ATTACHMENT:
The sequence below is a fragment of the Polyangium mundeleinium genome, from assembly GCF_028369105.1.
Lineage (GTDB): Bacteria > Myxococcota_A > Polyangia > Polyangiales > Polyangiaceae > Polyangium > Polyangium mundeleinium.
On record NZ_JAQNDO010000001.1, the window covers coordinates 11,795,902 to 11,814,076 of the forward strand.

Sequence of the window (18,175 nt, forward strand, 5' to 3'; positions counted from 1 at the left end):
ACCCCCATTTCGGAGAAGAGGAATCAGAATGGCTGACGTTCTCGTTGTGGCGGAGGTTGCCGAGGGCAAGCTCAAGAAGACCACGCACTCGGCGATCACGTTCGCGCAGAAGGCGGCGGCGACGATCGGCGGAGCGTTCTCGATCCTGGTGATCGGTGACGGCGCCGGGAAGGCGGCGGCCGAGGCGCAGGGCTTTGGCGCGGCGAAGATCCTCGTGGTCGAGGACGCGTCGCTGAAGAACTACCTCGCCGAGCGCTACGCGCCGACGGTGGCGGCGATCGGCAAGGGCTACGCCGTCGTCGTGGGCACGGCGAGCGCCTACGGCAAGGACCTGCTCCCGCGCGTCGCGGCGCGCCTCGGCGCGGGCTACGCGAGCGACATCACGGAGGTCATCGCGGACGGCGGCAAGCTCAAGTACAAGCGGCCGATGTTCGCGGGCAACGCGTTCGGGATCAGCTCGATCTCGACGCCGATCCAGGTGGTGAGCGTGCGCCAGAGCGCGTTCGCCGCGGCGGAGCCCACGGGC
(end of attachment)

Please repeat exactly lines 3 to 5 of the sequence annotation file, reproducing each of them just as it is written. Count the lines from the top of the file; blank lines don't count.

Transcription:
On record NZ_JAQNDO010000001.1, the window covers coordinates 11,795,902 to 11,814,076 of the forward strand.

Sequence of the window (18,175 nt, forward strand, 5' to 3'; positions counted from 1 at the left end):
ACCCCCATTTCGGAGAAGAGGAATCAGAATGGCTGACGTTCTCGTTGTGGCGGAGGTTGCCGAGGGCAAGCTCAAGAAGACCACGCACTCGGCGATCACGTTCGCGCAGAAGGCGGCGGCGACGATCGGCGGAGCGTTCTCGATCCTGGTGATCGGTGACGGCGCCGGGAAGGCGGCGGCCGAGGCGCAGGGCTTTGGCGCGGCGAAGATCCTCGTGGTCGAGGACGCGTCGCTGAAGAACTACCTCGCCGAGCGCTACGCGCCGACGGTGGCGGCGATCGGCAAGGGCTACGCCGTCGTCGTGGGCACGGCGAGCGCCTACGGCAAGGACCTGCTCCCGCGCGTCGCGGCGCGCCTCGGCGCGGGCTACGCGAGCGACATCACGGAGGTCATCGCGGACGGCGGCAAGCTCAAGTACAAGCGGCCGATGTTCGCGGGCAACGCGTTCGGGATCAGCTCGATCTCGACGCCGATCCAGGTGGTGAGCGTGCGCCAGAGCGCGTTCGCCGCGGCGGAGCCCACGGGC